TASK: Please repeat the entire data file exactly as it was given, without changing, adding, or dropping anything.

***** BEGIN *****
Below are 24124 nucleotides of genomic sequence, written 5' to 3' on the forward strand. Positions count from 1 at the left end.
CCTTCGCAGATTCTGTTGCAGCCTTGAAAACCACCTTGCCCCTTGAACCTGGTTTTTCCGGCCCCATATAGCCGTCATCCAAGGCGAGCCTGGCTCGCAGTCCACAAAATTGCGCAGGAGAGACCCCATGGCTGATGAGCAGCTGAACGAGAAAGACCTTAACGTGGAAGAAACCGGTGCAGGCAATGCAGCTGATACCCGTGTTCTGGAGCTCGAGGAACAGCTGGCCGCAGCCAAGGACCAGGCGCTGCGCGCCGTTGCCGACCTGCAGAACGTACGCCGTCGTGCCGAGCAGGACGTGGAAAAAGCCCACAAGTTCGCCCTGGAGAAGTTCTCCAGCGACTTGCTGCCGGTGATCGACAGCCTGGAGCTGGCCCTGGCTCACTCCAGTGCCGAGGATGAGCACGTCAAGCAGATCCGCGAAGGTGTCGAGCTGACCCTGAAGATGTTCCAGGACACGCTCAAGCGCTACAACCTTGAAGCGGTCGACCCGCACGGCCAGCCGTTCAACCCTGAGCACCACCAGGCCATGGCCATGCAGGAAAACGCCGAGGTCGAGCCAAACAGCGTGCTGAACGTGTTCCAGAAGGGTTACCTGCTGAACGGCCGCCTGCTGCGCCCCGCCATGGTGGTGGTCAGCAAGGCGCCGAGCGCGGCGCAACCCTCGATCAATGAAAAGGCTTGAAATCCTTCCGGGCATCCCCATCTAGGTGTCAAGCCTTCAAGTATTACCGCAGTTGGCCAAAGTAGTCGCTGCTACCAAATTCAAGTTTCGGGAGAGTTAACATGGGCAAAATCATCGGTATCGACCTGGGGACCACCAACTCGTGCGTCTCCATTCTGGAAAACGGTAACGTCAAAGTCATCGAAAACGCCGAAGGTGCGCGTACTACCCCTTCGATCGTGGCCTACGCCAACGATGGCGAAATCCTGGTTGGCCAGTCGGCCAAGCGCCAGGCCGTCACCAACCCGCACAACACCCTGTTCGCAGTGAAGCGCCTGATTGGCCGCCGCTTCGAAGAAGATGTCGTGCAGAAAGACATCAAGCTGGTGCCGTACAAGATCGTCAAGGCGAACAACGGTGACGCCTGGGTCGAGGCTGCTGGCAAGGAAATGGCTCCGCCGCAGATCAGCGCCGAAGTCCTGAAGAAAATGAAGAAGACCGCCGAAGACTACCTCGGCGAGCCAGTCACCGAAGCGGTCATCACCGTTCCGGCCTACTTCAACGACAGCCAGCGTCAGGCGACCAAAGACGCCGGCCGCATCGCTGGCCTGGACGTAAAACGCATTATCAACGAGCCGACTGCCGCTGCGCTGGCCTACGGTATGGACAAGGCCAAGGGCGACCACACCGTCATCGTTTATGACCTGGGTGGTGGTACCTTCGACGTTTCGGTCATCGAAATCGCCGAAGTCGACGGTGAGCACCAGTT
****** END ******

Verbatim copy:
Below are 24124 nucleotides of genomic sequence, written 5' to 3' on the forward strand. Positions count from 1 at the left end.
CCTTCGCAGATTCTGTTGCAGCCTTGAAAACCACCTTGCCCCTTGAACCTGGTTTTTCCGGCCCCATATAGCCGTCATCCAAGGCGAGCCTGGCTCGCAGTCCACAAAATTGCGCAGGAGAGACCCCATGGCTGATGAGCAGCTGAACGAGAAAGACCTTAACGTGGAAGAAACCGGTGCAGGCAATGCAGCTGATACCCGTGTTCTGGAGCTCGAGGAACAGCTGGCCGCAGCCAAGGACCAGGCGCTGCGCGCCGTTGCCGACCTGCAGAACGTACGCCGTCGTGCCGAGCAGGACGTGGAAAAAGCCCACAAGTTCGCCCTGGAGAAGTTCTCCAGCGACTTGCTGCCGGTGATCGACAGCCTGGAGCTGGCCCTGGCTCACTCCAGTGCCGAGGATGAGCACGTCAAGCAGATCCGCGAAGGTGTCGAGCTGACCCTGAAGATGTTCCAGGACACGCTCAAGCGCTACAACCTTGAAGCGGTCGACCCGCACGGCCAGCCGTTCAACCCTGAGCACCACCAGGCCATGGCCATGCAGGAAAACGCCGAGGTCGAGCCAAACAGCGTGCTGAACGTGTTCCAGAAGGGTTACCTGCTGAACGGCCGCCTGCTGCGCCCCGCCATGGTGGTGGTCAGCAAGGCGCCGAGCGCGGCGCAACCCTCGATCAATGAAAAGGCTTGAAATCCTTCCGGGCATCCCCATCTAGGTGTCAAGCCTTCAAGTATTACCGCAGTTGGCCAAAGTAGTCGCTGCTACCAAATTCAAGTTTCGGGAGAGTTAACATGGGCAAAATCATCGGTATCGACCTGGGGACCACCAACTCGTGCGTCTCCATTCTGGAAAACGGTAACGTCAAAGTCATCGAAAACGCCGAAGGTGCGCGTACTACCCCTTCGATCGTGGCCTACGCCAACGATGGCGAAATCCTGGTTGGCCAGTCGGCCAAGCGCCAGGCCGTCACCAACCCGCACAACACCCTGTTCGCAGTGAAGCGCCTGATTGGCCGCCGCTTCGAAGAAGATGTCGTGCAGAAAGACATCAAGCTGGTGCCGTACAAGATCGTCAAGGCGAACAACGGTGACGCCTGGGTCGAGGCTGCTGGCAAGGAAATGGCTCCGCCGCAGATCAGCGCCGAAGTCCTGAAGAAAATGAAGAAGACCGCCGAAGACTACCTCGGCGAGCCAGTCACCGAAGCGGTCATCACCGTTCCGGCCTACTTCAACGACAGCCAGCGTCAGGCGACCAAAGACGCCGGCCGCATCGCTGGCCTGGACGTAAAACGCATTATCAACGAGCCGACTGCCGCTGCGCTGGCCTACGGTATGGACAAGGCCAAGGGCGACCACACCGTCATCGTTTATGACCTGGGTGGTGGTACCTTCGACGTTTCGGTCATCGAAATCGCCGAAGTCGACGGTGAGCACCAGTT